We now have a few components, and we certainly increased the reusability and maintainability of our example application. But, in the future, if this application grows in size and we feel the need to break these components into smaller components, we might have a problem.

Passing data through props over and over can cause problems for your application. Sometimes you might pass more props than you need or even forget to pass props that you do need, rename props through the components without noticing, etc. If you’re passing data through props from the parent component to a fourth- or fifth-level component, you’re not reusing and writing maintainable code, and this might prejudice your application in the future.

This is what we call “prop-drilling.” This can frustrate and slow down your development in the mid- to long-term—passing props over and over again to your components will cause future problems in your application.

That’s one of the main problems that Context API came to solve for us.

Context API

The Context API can be used to share data with multiple components, without having to pass data through props manually. For example, some use cases the Context API is ideal for: theming, user language, authentication, etc.

createContext

To start with the Context API, the first thing we need to do is create a context using the createContext function from React.

const NotesContext = createContext([]);

The createContext function accepts an initial value, but this initial value is not required.

After creating your context, that context now has two React components that are going to be used: Provider and Consumer.

Provider

The Provider component is going to be used to wrap the components that are going to have access to our context.

<NotesContext.Provider value={this.state.notes}>
...
</Notes.Provider>

The Provider component receives a prop called value, which can be accessed from all the components that are wrapped inside Provider, and it will be responsible to grant access to the context data.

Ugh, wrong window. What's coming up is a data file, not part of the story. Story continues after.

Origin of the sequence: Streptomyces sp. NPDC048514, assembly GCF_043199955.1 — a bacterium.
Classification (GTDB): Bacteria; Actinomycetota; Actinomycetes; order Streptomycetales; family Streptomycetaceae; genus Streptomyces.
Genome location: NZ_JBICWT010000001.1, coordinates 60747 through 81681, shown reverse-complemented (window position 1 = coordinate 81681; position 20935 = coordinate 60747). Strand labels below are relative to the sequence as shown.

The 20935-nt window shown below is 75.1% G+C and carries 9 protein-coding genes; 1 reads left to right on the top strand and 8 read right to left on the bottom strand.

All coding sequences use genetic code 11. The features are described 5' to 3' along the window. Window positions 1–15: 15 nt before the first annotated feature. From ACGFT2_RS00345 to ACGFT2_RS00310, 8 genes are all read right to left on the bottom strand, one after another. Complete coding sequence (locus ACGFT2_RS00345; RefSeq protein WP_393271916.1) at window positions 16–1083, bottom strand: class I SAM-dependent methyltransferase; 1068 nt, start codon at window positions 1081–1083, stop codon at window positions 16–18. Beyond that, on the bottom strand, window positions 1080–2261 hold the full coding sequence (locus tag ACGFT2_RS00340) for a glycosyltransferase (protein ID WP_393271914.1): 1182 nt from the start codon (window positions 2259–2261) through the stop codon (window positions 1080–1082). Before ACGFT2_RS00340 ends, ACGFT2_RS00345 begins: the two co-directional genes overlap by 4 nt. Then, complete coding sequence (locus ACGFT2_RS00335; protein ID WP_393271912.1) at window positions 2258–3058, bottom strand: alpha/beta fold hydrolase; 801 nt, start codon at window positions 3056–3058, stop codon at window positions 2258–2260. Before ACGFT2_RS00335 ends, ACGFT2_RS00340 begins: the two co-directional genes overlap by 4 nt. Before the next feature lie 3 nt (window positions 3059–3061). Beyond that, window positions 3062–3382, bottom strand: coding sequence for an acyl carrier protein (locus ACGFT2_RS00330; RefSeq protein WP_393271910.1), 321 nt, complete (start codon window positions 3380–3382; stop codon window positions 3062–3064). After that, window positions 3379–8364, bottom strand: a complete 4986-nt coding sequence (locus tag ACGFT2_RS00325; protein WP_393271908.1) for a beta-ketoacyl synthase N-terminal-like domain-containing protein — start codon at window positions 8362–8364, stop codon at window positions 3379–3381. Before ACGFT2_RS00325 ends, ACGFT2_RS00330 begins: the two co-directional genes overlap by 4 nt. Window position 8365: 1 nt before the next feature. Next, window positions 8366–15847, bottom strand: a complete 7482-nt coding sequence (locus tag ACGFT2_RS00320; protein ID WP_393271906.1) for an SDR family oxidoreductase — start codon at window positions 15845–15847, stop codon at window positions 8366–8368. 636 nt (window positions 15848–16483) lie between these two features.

Consumer

After you wrap all the components that are going to need access to the context with the Provider component, you need to tell which component is going to consume that data.

The Consumer component allows a React component to subscribe to the context changes. The component makes the data available using a render prop.

<NotesContext.Consumer>
  {values => <h1>{value</h1>}
</Notes.Consumer>

useContext

You might have been using React Hooks for some time now, but if you don’t know yet what React Hooks are and how they work, let me very briefly explain them to you:

React Hooks allow us to manage state data inside functional components; now we don’t need to create class components just to manage state data.

React has a few built-in hooks such as useState, useCallback, useEffect, etc. But the one that we’re going to talk and learn more about here is the useContext hook.

The useContext hook allows us to connect and consume a context. The useContext hook receives a single argument, which is the context that you want to have access to.

const notes = useContext(NotesContext);

The useContext is way better and cleaner than the Consumer component—we can easily understand what’s going on and increase the maintainability of our application.

Let’s now create an example with the Context API and the hook to see how it applies in a real-world application. We’re going to create a simple application to check if the user is authenticated or not.

We’ll create a file called context.js. Inside that file, we’re going to create our context and our provider, import the useState and useContext hooks from React, and create our context which is going to be called AuthContext. The initial value of our AuthContext will be undefined for now.